Do video game consoles make good cluster nodes?

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Back in 2003, the National Center for Supercomputer Applications (NCSA) built a cluster using PlayStation 2. The benefit of this set-up, according to the investigators, is that the PS2 has two vector processors alongside the CPU. This means that the PS2 is both cheaper and more powerful than traditional uniprocessor computers.

A quick look at the set-up, however, demonstrates that building the cluster was not easy. The investigators had to install hard drives and ethernet cards, not to mention build a Linux image for the system. Furthermore, they had to contend with programming vector units in an environment that only sports 32 MB of memory. Despite these limitations, the machine can perform matrix computations at 1 GFLOP per node.

The NCSA’s work inspired others to build clusters with Xbox, though this console requires various hacks to boot Linux, such as mod chips or buffer overflow exploits.

Given these setups, there has been some interest in building a cluster of PlayStation 3 when the device debuts in November 2006. The PS3 CPU is IBM’s Cell Broadband Engine (Cell BE), which has nine cores. One core, known as “Power Processor Element” (PPE)—based on the POWER architecture—will act as a controller for the other eight cores, known as “Synergistic Processing Elements” (SPEs). Of the eight SPEs, only seven are ever active; the remaining one is for redundancy, which means that a core may fail but the entire system will continue to function.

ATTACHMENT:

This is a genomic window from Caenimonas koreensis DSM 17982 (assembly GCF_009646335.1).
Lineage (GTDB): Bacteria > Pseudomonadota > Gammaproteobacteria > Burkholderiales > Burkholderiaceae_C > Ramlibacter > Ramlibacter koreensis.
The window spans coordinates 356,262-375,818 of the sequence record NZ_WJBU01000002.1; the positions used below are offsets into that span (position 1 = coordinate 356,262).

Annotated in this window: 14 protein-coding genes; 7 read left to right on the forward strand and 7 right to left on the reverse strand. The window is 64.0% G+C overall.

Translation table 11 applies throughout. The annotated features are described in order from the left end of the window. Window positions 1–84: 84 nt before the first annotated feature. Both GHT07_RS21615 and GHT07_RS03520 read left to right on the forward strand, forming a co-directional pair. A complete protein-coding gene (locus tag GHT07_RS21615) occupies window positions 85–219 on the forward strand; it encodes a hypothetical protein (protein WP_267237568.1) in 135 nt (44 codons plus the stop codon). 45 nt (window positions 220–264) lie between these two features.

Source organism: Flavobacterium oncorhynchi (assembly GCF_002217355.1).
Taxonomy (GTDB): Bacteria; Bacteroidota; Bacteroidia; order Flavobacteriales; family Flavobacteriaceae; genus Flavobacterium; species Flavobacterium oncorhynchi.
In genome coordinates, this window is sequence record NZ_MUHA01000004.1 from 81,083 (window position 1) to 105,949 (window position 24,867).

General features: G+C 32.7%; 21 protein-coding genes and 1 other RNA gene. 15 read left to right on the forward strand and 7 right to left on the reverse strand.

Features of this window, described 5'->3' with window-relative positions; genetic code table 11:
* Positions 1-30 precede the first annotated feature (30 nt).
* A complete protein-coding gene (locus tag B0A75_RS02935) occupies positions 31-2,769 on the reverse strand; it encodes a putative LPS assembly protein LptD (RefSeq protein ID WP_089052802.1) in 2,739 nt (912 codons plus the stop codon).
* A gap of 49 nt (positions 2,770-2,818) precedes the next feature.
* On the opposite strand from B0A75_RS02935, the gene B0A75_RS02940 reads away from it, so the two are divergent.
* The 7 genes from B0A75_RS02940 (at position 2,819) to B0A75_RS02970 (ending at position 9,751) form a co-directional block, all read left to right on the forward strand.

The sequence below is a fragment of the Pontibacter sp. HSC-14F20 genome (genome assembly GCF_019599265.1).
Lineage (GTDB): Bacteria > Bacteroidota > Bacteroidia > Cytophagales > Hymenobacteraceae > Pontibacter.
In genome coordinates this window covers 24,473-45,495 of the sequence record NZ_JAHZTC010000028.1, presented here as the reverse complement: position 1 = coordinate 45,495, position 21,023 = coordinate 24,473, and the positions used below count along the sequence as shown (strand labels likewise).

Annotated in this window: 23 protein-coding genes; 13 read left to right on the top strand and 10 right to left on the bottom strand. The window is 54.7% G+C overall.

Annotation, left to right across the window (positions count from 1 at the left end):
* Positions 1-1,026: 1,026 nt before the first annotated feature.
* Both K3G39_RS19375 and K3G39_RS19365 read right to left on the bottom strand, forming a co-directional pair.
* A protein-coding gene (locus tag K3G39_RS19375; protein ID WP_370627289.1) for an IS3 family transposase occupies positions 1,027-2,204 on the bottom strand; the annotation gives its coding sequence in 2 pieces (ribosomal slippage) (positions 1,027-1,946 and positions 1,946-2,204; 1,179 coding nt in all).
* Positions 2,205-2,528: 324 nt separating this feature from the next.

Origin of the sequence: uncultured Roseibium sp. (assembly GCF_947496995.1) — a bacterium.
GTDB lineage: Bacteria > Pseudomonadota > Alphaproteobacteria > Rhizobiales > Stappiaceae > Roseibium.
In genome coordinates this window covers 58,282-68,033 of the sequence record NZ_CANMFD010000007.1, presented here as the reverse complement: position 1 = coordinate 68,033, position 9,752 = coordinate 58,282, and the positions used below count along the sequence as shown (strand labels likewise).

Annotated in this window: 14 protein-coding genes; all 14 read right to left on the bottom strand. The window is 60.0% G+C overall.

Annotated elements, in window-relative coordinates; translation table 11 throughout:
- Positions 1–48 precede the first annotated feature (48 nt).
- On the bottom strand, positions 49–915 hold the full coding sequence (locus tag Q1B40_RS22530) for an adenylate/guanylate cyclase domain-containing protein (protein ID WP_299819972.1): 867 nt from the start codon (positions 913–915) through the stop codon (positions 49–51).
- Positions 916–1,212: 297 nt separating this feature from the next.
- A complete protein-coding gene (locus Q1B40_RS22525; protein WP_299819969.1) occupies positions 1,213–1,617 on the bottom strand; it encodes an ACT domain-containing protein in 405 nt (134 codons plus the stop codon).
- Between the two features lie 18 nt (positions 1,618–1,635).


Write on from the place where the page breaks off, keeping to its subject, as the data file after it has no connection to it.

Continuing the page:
In addition to Cell, the PS3 boasts an additional GPU, NVIDIA’s Reality Synthesizer (RSX). This chip is based on the GeForce graphics card.

To complement the processing capabilities, the PS3 has 256 MB of Rambus XDR memory, plus an additional 256 MB of VRAM. To top all of this off, the PS3 includes a gigabit ethernet interface and a hard drive with Linux pre-installed.

With this setup, it’s only a mater of time before a zealous hacker builds a cluster using this console. But how suitable really is the PlayStation 3 for a technical or enterprise computer?

First off, programming the Cell is very different from programming regular uniprocessors because of the inherent level of concurrency required to maximize efficient utilization. One may wonder whether software tools may eventually become available for Cell, such as IBM’s own X10 language. So far there appear to be no announcements in this area.

Secondly, the PS3 does not natively support low-latency networks such as InfiniBand, which automatically invalidates it as a candidate for certain computing applications that require numerous small message transfers. There may yet be a means of expanding the console to include commodity offload cards, though again there have been no announcements in this space.

Thirdly, and perhaps most importantly for larger configurations, it is extremely unlikely that Sony will provide any service support for a cluster configuration at all. Thus, businesses will be unable to call upon the vendor should the product experience troubles.

Given these issues, it thus seems unlikely that the PlayStation 3 will make an adequate cluster node. If someone does want to build a cluster using the Cell, Mercury Computer Systems offers a 1U Dual Cell-Based Server with PCI Express expansion slots. Here’s hoping for X10 on Cell.